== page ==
CPSC has joined with the National Fire Protection Association this year to warn consumers and firefighters about CO, which kills more than 400 people every year, according to the CDC. CO is called the invisible killer because you cannot see or smell it.
Here is what you can do to prevent CO from hurting your family:
- Before using your chimney or turning on the furnace, get chimneys and fuel-burning appliances checked by a professional who services those items to make sure they are working correctly and vented to the outside properly.
- Get a CO alarm. Better yet, install one on every level of your home and outside sleeping areas.
- If you already have CO alarms, make sure they are working properly. Have you changed the batteries this year? If not, replace the batteries.
- Replace CO alarms every 5 years or as recommended by the manufacturer. Newer CO alarms have end of life indicators that beep when the alarm is at the end of its working life and needs to be replaced.
- Never use a portable generator inside your house, garage, basement, crawlspace, shed or in a semi-enclosed space, such as a porch close to the house. Generators should be at least 20 feet away from the house when in use.
Freezing weather and snow in the winter are a fact of life. Don’t let CO take yours.
This address for this post is: http://www.cpsc.gov/onsafety/2014/10/protect-your-family-from-deadly-carbon-monoxide-this-winter/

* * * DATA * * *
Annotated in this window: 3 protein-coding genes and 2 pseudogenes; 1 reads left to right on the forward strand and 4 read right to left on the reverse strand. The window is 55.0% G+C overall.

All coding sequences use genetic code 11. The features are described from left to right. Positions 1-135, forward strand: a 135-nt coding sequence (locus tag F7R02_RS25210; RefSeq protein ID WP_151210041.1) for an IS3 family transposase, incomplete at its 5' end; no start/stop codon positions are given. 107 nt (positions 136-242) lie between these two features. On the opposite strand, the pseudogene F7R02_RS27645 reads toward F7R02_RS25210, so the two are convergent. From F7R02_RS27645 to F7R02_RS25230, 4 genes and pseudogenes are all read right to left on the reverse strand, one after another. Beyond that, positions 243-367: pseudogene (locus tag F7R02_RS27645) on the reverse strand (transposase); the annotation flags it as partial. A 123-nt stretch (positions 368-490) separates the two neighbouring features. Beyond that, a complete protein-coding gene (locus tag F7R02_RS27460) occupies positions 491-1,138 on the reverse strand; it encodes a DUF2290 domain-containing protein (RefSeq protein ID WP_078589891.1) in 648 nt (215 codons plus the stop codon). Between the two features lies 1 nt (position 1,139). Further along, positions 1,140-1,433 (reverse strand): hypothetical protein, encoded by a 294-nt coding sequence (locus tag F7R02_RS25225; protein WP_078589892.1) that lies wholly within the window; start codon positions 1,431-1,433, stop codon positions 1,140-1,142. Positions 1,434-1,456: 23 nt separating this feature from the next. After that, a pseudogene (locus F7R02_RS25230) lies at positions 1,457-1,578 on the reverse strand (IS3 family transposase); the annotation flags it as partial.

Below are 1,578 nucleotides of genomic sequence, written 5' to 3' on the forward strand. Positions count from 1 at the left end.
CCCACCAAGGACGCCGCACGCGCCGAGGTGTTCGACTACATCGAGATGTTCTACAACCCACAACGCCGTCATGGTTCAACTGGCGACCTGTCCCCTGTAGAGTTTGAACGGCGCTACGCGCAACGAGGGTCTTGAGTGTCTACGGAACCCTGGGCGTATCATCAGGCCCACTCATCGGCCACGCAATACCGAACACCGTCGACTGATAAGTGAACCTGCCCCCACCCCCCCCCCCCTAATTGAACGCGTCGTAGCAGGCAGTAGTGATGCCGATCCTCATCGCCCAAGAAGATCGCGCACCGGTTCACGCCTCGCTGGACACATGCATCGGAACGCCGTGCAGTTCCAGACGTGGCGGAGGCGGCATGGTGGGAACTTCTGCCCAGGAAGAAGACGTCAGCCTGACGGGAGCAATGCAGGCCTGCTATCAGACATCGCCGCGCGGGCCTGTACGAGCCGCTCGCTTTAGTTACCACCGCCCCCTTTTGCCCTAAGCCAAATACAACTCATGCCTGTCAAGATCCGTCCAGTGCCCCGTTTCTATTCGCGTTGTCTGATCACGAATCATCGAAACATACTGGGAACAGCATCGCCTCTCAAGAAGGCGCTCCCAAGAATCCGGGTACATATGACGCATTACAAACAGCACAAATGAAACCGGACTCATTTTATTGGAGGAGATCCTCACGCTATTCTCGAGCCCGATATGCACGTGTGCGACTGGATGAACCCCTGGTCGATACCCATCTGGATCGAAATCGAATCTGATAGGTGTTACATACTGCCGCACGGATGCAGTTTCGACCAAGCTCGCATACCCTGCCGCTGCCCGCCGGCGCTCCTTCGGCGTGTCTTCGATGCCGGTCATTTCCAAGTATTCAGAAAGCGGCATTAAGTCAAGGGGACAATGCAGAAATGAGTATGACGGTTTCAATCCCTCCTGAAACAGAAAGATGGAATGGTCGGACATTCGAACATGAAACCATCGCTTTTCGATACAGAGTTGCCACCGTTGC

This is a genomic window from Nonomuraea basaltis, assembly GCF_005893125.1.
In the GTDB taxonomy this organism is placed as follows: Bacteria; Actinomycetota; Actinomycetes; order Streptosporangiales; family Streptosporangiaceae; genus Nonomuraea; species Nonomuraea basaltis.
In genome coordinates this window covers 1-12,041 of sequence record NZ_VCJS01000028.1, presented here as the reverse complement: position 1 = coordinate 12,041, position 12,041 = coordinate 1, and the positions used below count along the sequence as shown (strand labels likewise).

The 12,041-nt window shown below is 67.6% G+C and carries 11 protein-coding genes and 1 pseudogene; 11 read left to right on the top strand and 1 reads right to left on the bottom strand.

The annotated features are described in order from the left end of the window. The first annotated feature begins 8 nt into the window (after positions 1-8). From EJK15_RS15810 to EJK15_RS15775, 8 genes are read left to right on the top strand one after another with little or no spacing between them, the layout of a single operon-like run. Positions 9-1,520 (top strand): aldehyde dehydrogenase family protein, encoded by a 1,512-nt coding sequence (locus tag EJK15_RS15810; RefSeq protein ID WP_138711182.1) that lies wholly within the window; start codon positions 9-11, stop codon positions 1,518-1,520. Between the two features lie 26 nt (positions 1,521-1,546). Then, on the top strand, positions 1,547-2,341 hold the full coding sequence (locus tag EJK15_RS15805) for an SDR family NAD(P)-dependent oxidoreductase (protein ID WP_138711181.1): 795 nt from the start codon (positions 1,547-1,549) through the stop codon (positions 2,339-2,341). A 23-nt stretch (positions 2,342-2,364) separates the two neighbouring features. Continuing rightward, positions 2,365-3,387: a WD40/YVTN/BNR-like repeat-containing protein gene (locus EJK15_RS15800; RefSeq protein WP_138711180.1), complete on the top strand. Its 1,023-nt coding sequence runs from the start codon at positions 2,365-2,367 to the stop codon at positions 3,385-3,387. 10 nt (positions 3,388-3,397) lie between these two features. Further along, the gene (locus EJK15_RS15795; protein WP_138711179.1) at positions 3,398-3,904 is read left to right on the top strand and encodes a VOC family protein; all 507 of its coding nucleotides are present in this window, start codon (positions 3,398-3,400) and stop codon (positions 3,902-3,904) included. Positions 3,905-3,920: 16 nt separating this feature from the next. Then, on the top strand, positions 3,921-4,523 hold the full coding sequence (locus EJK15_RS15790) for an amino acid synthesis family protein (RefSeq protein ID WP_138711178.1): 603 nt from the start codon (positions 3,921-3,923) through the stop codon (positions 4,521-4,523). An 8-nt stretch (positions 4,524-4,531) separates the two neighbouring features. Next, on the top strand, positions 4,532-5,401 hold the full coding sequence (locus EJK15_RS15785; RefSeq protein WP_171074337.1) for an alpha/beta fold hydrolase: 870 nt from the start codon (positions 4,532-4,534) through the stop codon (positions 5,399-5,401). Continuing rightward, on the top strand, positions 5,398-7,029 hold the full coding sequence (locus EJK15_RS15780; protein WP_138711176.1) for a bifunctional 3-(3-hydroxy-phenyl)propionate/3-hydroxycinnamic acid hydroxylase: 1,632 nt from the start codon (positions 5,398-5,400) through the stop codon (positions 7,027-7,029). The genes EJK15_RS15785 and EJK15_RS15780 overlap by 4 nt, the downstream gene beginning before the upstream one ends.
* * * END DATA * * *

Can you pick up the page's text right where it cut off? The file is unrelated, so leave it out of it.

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Before you carve out the scariest jack-o’-lantern in the neighborhood, read CPSC’s tips to prevent nicks and cuts this Halloween. During October and November 2013, more than half of the estimated 4,400 Halloween-related injuries involved pumpkin carving.
- Kid helpers can grab a spoon and scoop out the inside, or use a marker to trace the template, but leave the carving to the adults.
- When the masterpiece is carved, consider inserting a battery-operated light rather than an open-flame candle.
Has your little one requested to be a fairy with a long, flowing dress? Or is the request for a superhero with the best cape ever? Regardless of the type of costume you create this Halloween, CPSC urges you to begin crafting with safety in mind.
- When selecting fabric, use bright colors of polyester or nylon. Natural fibers, such as cotton, can burn fairly quickly, if there is contact with an open flame.
- Avoid baggy or oversized costumes. Many injuries last year involved trips and falls.
- Eye and nose holes in masks should allow for full visibility and adequate breathing. Makeup is a safer alternative.
- If purchasing a costume, mask, beard or wig, look for the flame resistant label. Although that label doesn’t mean the product will not catch fire, it should extinguish quickly or resist burning.